Manufacturer(s): Focke-Wulf - Nazi Germany
Production: 0
Global Operators:
Nazi Germany
Historical Commitments / Honors:

Military lapel ribbon for Operation Allied Force
Military lapel ribbon for the Arab-Israeli War
Military lapel ribbon for the Battle of Britain
Military lapel ribbon for the Battle of Midway
Military lapel ribbon for the Berlin Airlift
Military lapel ribbon for the Chaco War
Military lapel ribbon for the Cold War
Military lapel ribbon for the Cuban Missile Crisis
Military lapel ribbon for the Falklands War
Military lapel ribbon for the French-Indochina War
Military lapel ribbon for the Golden Age of Flight
Military lapel ribbon for the 1991 Gulf War
Military lapel ribbon for the Indo-Pak Wars
Military lapel ribbon for the Iran-Iraq War
Military lapel ribbon for the Korean War
Military lapel ribbon for the 1982 Lebanon War
Military lapel ribbon for the Malayan Emergency
Military lapel ribbon for the attack on Pearl Harbor
Military lapel ribbon for the Six Day War
Military lapel ribbon for the Soviet-Afghan War
Military lapel ribbon for the Spanish Civil War
Military lapel ribbon for the Suez Crisis
Military lapel ribbon for the Vietnam War
Military lapel ribbon for Warsaw Pact of the Cold War-era
Military lapel ribbon for the WASP (WW2)
Military lapel ribbon for the World War 1
Military lapel ribbon for the World War 2
Military lapel ribbon for the Yom Kippur
* Ribbons not necessarily indicative of actual historical campaign ribbons. Ribbons are clickable to their respective campaigns/operations.
Measurements and Weights icon
Structural - Crew, Dimensions, and Weights:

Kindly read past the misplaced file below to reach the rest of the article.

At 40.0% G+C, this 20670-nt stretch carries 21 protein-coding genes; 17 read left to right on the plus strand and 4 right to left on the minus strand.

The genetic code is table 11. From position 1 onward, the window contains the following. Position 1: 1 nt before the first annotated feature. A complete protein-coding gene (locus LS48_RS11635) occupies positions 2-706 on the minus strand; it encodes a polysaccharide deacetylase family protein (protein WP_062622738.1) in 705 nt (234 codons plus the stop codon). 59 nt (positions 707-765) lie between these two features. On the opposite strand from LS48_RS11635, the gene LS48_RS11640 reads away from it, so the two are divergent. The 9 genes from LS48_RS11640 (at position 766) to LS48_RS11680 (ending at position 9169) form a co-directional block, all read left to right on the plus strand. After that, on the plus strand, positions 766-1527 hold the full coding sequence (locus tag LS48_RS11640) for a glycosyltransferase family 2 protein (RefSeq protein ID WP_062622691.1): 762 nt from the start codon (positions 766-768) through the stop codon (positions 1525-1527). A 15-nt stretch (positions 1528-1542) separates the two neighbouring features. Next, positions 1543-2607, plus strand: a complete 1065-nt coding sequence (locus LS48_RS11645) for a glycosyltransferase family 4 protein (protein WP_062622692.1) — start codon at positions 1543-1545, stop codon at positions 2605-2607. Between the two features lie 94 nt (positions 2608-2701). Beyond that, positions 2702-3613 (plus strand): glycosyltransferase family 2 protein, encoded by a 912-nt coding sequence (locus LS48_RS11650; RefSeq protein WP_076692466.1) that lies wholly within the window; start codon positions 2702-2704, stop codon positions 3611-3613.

Unless otherwise noted the presented statistics below pertain to the Focke-Wulf Fw P.VII (P.7) model. Common measurements, and their respective conversions, are shown when possible.

Operational
CREW


Personnel
1


Dimension
LENGTH


Feet
34.61 ft


Meters
10.55 m


Dimension
WIDTH


Feet
26.25 ft


Meters
8 m


Dimension
HEIGHT


Feet
7.71 ft


Meters
2.35 m


Weight
EMPTY


Pounds
6,019 lb


Kilograms
2,730 kg


Weight
LOADED


Pounds
9,590 lb


Kilograms
4,350 kg

Engine icon
Installed Power - Standard Day Performance:
1 x Heinkel HeS 011 turbojet engine developing 3,305 lb of thrust with 1 x Walter HWK 109-509A liquid rocket motor generating 3,750 lb of thrust.

Performance
SPEED


Miles-per-Hour
593 mph


Kilometers-per-Hour
955 kph


Knots
516 kts


Performance
RANGE


Miles
466 mi


Kilometers
750 km


Nautical Miles
405 nm


Performance
CEILING


Feet
45,276 ft


Meters
13,800 m


Miles
8.57 mi


Performance
CLIMB RATE


Feet-per-Minute
3,600 ft/min


Meters-per-Minute
1,097 m/min

Supported Weapon Systems:

Graphical image of an aircrat automatic cannon
Armament - Hardpoints (0):

PROPOSED STANDARD:
2 x 30mm MK 103 OR MK 108 cannons in nose
2 x 20mm MG 151/20 cannons in wings
Variants: Series Model Variants
• P.VII "Flitzer" ("Dasher") - Base Product Designation
• P.7 - Alternative Designation Form